My wife: “What network is ‘Brooklyn Nine-Nine’ on?” I didn’t answer. Instead, I asked: “What broadcast network did ‘The Mindy Project” air on?” She said: “NBC!”
It’s a confusing media world for sure.
“Mindy” was on Fox; now at Hulu; “Nine-Nine” is going into its third season on Fox, one of the few shows to grow its audience -- 4.87 million in its second season from 4.80 million viewers. So, who cares what network it’s on? Branding, schmanding!
On the flip side, there are easy network brand associations: For many in my household, it can be easy to identify the content on networks like Food and Hallmark, but tough to identify specific shows.
Over the weekend, I stumbled upon the team-time trial race at the World Road Cycling Championships in Richmond, Virginia -- not on NBCSN, the sports network-- but on CNBC, NBC’s business news network. I guess this make sense: This time of year I’m “cycling” in and out of stock investments in my portfolio.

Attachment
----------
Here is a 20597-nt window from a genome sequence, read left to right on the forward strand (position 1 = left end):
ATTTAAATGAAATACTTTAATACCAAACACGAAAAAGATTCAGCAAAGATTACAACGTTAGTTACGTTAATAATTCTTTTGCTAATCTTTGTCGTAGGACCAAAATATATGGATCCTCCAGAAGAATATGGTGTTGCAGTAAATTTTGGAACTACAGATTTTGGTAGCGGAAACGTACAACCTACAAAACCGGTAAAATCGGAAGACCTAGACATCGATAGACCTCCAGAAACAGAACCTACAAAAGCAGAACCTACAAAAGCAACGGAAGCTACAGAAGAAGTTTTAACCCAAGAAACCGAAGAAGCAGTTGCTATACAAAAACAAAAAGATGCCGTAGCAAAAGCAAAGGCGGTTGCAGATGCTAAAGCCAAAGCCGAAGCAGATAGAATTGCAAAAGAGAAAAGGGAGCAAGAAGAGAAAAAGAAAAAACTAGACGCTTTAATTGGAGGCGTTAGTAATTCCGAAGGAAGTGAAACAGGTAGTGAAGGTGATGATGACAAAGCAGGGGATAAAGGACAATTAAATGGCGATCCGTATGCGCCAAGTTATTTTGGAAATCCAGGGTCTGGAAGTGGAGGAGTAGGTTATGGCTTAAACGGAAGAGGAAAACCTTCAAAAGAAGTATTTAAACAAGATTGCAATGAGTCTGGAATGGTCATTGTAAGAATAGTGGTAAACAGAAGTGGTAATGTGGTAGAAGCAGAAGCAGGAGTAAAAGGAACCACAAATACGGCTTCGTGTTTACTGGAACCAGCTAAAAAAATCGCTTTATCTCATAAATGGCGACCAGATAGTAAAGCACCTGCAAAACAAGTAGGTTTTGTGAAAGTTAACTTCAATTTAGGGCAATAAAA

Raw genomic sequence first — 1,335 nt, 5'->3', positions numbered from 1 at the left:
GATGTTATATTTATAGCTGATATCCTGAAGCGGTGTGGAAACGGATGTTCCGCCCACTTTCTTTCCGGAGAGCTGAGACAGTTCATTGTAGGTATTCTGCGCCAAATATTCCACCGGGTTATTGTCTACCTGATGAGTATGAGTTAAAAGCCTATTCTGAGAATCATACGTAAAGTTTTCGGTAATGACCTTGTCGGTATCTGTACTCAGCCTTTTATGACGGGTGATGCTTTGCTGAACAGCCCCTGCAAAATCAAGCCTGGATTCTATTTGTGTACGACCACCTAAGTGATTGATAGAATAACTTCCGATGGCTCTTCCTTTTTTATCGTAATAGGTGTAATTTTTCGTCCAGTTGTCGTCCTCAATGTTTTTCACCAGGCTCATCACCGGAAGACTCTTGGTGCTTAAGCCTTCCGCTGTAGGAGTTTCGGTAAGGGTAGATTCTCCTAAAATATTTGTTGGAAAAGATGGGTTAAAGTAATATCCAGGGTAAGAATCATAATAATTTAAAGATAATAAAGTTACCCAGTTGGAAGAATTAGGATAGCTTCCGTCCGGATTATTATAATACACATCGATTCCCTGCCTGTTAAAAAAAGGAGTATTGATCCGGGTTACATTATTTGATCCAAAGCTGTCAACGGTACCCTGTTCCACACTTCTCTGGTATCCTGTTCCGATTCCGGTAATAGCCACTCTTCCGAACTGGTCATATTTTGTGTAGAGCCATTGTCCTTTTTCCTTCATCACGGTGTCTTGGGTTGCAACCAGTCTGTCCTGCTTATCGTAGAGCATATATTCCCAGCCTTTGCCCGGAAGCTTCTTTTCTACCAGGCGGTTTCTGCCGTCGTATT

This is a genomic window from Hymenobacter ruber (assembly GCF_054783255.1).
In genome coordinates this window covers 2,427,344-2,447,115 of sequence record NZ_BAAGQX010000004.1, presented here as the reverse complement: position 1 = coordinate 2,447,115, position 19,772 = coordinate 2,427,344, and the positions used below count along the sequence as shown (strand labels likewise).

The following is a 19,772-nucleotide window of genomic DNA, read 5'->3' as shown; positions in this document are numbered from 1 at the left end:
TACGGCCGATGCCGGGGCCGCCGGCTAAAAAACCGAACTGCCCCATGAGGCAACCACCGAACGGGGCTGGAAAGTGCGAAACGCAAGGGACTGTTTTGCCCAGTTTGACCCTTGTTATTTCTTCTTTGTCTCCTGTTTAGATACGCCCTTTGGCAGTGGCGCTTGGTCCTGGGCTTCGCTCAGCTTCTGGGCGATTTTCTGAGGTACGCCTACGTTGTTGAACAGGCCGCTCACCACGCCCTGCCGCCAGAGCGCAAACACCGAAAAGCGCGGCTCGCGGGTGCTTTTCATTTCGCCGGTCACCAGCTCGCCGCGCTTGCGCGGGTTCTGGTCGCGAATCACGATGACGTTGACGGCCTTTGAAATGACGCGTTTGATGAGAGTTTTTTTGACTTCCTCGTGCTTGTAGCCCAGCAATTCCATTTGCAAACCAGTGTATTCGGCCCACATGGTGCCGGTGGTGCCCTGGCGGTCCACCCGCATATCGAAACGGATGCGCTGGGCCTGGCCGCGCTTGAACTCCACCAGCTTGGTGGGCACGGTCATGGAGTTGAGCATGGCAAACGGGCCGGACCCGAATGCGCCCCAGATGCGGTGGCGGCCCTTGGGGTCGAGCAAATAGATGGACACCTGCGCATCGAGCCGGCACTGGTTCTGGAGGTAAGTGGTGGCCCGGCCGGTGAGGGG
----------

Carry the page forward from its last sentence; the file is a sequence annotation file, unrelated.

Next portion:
Seeing content in places you don’t expect? Not a trend.
Still, NBC regularly uses many of its dozen or so cable networks when it has way too many Olympic events to cover. Turner airs plenty of NCAA Men’s basketball tournament games on its networks. Viacom recently aired the MTV “Video Music Awards” this year on many more of its cable networks.
Much of this makes economic sense, with networks looking to monetize increasingly expensive programming assets.
So with the start of the new season, does it matter that the average TV viewer might not associate new shows with their networks, like “Supergirl” and “The Muppets”? (“Supergirl” will be on CBS; “The Muppets,” ABC”).
Yes, you might say broadcasters can have a strong identify: CBS has lots of crime procedurals; ABC has racy and sharp dramas.
Yet in the future, established TV network brands might want to be a lot of more than they are.